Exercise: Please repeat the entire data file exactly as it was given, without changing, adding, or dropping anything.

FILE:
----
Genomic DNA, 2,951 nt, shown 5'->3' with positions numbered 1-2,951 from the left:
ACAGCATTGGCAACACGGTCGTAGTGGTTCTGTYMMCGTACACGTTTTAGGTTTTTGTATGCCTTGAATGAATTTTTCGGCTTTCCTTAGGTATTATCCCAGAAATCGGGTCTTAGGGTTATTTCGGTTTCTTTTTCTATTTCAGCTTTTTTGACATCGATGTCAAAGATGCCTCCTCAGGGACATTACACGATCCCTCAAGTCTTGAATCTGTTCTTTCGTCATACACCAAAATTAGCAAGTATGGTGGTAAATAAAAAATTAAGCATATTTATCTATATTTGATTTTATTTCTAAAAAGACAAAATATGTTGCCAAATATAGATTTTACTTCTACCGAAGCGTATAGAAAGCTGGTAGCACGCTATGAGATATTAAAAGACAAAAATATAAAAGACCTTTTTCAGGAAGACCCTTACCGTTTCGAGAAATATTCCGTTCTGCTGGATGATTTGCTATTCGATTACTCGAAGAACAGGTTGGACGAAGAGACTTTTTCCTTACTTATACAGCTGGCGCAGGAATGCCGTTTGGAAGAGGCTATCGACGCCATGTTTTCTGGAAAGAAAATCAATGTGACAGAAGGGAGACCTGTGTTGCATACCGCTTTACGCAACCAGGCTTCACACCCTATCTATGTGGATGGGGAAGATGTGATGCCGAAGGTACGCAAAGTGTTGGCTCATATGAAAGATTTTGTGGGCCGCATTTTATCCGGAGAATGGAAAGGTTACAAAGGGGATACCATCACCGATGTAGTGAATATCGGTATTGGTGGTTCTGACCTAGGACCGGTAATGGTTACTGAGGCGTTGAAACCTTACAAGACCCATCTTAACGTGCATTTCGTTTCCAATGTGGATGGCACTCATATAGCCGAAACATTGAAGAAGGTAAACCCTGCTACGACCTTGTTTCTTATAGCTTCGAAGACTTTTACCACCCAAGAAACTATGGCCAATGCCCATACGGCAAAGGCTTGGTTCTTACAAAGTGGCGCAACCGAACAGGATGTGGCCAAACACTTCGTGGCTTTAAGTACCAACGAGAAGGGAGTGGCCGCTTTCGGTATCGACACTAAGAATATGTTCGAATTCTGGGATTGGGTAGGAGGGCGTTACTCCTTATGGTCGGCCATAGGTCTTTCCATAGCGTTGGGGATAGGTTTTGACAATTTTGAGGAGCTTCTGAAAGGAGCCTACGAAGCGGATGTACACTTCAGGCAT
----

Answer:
Genomic DNA, 2,951 nt, shown 5'->3' with positions numbered 1-2,951 from the left:
ACAGCATTGGCAACACGGTCGTAGTGGTTCTGTYMMCGTACACGTTTTAGGTTTTTGTATGCCTTGAATGAATTTTTCGGCTTTCCTTAGGTATTATCCCAGAAATCGGGTCTTAGGGTTATTTCGGTTTCTTTTTCTATTTCAGCTTTTTTGACATCGATGTCAAAGATGCCTCCTCAGGGACATTACACGATCCCTCAAGTCTTGAATCTGTTCTTTCGTCATACACCAAAATTAGCAAGTATGGTGGTAAATAAAAAATTAAGCATATTTATCTATATTTGATTTTATTTCTAAAAAGACAAAATATGTTGCCAAATATAGATTTTACTTCTACCGAAGCGTATAGAAAGCTGGTAGCACGCTATGAGATATTAAAAGACAAAAATATAAAAGACCTTTTTCAGGAAGACCCTTACCGTTTCGAGAAATATTCCGTTCTGCTGGATGATTTGCTATTCGATTACTCGAAGAACAGGTTGGACGAAGAGACTTTTTCCTTACTTATACAGCTGGCGCAGGAATGCCGTTTGGAAGAGGCTATCGACGCCATGTTTTCTGGAAAGAAAATCAATGTGACAGAAGGGAGACCTGTGTTGCATACCGCTTTACGCAACCAGGCTTCACACCCTATCTATGTGGATGGGGAAGATGTGATGCCGAAGGTACGCAAAGTGTTGGCTCATATGAAAGATTTTGTGGGCCGCATTTTATCCGGAGAATGGAAAGGTTACAAAGGGGATACCATCACCGATGTAGTGAATATCGGTATTGGTGGTTCTGACCTAGGACCGGTAATGGTTACTGAGGCGTTGAAACCTTACAAGACCCATCTTAACGTGCATTTCGTTTCCAATGTGGATGGCACTCATATAGCCGAAACATTGAAGAAGGTAAACCCTGCTACGACCTTGTTTCTTATAGCTTCGAAGACTTTTACCACCCAAGAAACTATGGCCAATGCCCATACGGCAAAGGCTTGGTTCTTACAAAGTGGCGCAACCGAACAGGATGTGGCCAAACACTTCGTGGCTTTAAGTACCAACGAGAAGGGAGTGGCCGCTTTCGGTATCGACACTAAGAATATGTTCGAATTCTGGGATTGGGTAGGAGGGCGTTACTCCTTATGGTCGGCCATAGGTCTTTCCATAGCGTTGGGGATAGGTTTTGACAATTTTGAGGAGCTTCTGAAAGGAGCCTACGAAGCGGATGTACACTTCAGGCAT